Classical and klezmer

Clarinetist David Krakauer highlights the CMF’s final week

Peter Alexander | Boulder Weekly

Boulder`s Colorado Music Festival (CMF) at Chautauqua wraps up this week with several programs. Two led by CMF Musical Director Michael Christie — Sunday (Aug. 1) and the Festival Finale concerts Thursday and Friday (Aug. 5 and 6) — stand out for their adventurous diversity.

Both programs feature serious works from 19thcentury Vienna, representing the festival’s classical roots. But they are paired with two culturally and spiritually grounded works from the world-music wing of the festival, featuring returning soloists who have crafted unique musical profiles.

On Sunday, the first Viennese work will be the Requiem in D minor of Anton Bruckner. In a wonderfully contrasting cultural juxtaposition, music by the arch-conservative Austrian Catholic Bruckner is paired with the remarkable “Dreams and Prayers of Isaac the Blind” by Osvaldo Golijov, an Argentine-born son of an Eastern European Jewish family.

The soloist for Golijov’s score is the clarinetist David Krakauer, known equally for his skill in classical music and his virtuoso performances of the traditional Jewish celebratory music known as klezmer. Krakauer’s previous CMF appearance was in 2007 with his “Klezmer Madness” ensemble, which has spurred a vibrant resurgence of the expressive and propulsive klezmer style.

Golijov is a world-music phenomenon in himself.

He grew up surrounded by European classical music played by his mother, the distinctive klezmer style of his Jewish ancestors and the tango of Argentina. He also studied contemporary composition in the United States and has collaborated with (among others) the kaleidoscopically adventurous Kronos Quartet, the Romanian Gypsy band Taraf de Haidouks, the Mexican Rock group Café Tacuba and Indian tablas virtuoso Zakir Hussain.

“Eight centuries ago, Isaac the Blind, the great kab balist rabbi of Provence, dictated a manuscript in which he asserted that all things and events in the universe are the product of combinations of the letters of the Hebrew alphabet,” Golijov explains. “Isaac’s lifelong devotion to his art is as striking as that of string quartets and klezmer musicians. In their search for something that arises from tangible elements but transcends them, they are all reaching a state of communion.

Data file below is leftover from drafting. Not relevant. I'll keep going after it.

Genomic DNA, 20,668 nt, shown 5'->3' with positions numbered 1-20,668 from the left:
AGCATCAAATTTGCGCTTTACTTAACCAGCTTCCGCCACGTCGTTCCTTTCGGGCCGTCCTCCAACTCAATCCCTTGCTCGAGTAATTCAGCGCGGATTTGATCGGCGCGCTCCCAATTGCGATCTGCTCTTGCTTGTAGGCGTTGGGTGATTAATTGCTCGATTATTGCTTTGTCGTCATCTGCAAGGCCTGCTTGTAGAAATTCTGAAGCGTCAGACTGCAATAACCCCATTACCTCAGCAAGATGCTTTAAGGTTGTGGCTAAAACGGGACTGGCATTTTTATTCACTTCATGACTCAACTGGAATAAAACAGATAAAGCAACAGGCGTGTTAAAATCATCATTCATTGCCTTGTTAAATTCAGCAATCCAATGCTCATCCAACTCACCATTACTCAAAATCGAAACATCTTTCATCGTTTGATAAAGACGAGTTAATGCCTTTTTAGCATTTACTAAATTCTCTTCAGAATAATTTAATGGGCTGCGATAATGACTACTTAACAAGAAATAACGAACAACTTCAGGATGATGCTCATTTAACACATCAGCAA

“The movements of this work sound to me as if they were written in three of the different languages spoken by the Jewish people throughout our history. This somehow reflects the composition’s epic nature. I hear the prelude and the first movement in the most ancient, Aramaic; the second movement is in Yiddish, the rich and fragile language of a long exile; the third movement and postlude are in sacred Hebrew.”

Thursday’s and Friday’s Festival Finale concerts will pair the Fifth Symphony of the Hungarian/Jewish/ Viennese Gustav Mahler with “Kalkadungu” by William Barton and Matthew Hindson, a work inspired by Barton’s Australian native cultural traditions.

Barton grew up learning the traditional music of his indigenous people in Australia, as well as western instruments and styles. As the soloist in “Kalkadungu,” he will perform vocals, the electric guitar and the didgeridoo.

Like Golijov’s score, “Kalkadungu” draws on a deep cultural history. It is based on a song Barton wrote at 15, inspired by the culture and landscape associated with the Kalkadungu people of Australia.

“The history of the Kalkadungu … and European settlers is by no means a happy one,” the composers write. “The Kalkadungu tribe were renowned as fierce and determined warriors. They maintained a 15-year guerilla campaign against [the settlers]. The unfortunate conclusion to this conflict took place in 1884 with the combined attack by the Queensland Police on the Kalkadungu tribe. … As many as 200 tribespeople were killed in this battle, and according to some accounts, the bleached bones of the dead could be seen lying on the ground up to 50 years later.”

The five movements of “Kalkadungu” evoke the fierce history of the tribe and mourn the loss of the tribal culture. Barton’s song, and his electric guitar solos based on it, represent the modern descendant of the Kalkadungu thinking back on his people’s loss, while the didgeridoo enters for the final movement, a reflection on the contemporary relationship between native and European peoples in Australia. In spite of the bloody history, the score ends in a hopeful mood.

By anyone’s standards, these are remarkable musical and cultural explorations. Even if klezmer music, electric guitar and didgeridoo are not your usual cup of tea, these two programs can be recommended just for the sheer adventure of it all.


On the Bill

Aug. 1, 5 and 6 will be at 7:30 in the Chautauqua Auditorium. A full
calendar and details on all CMF programs are available at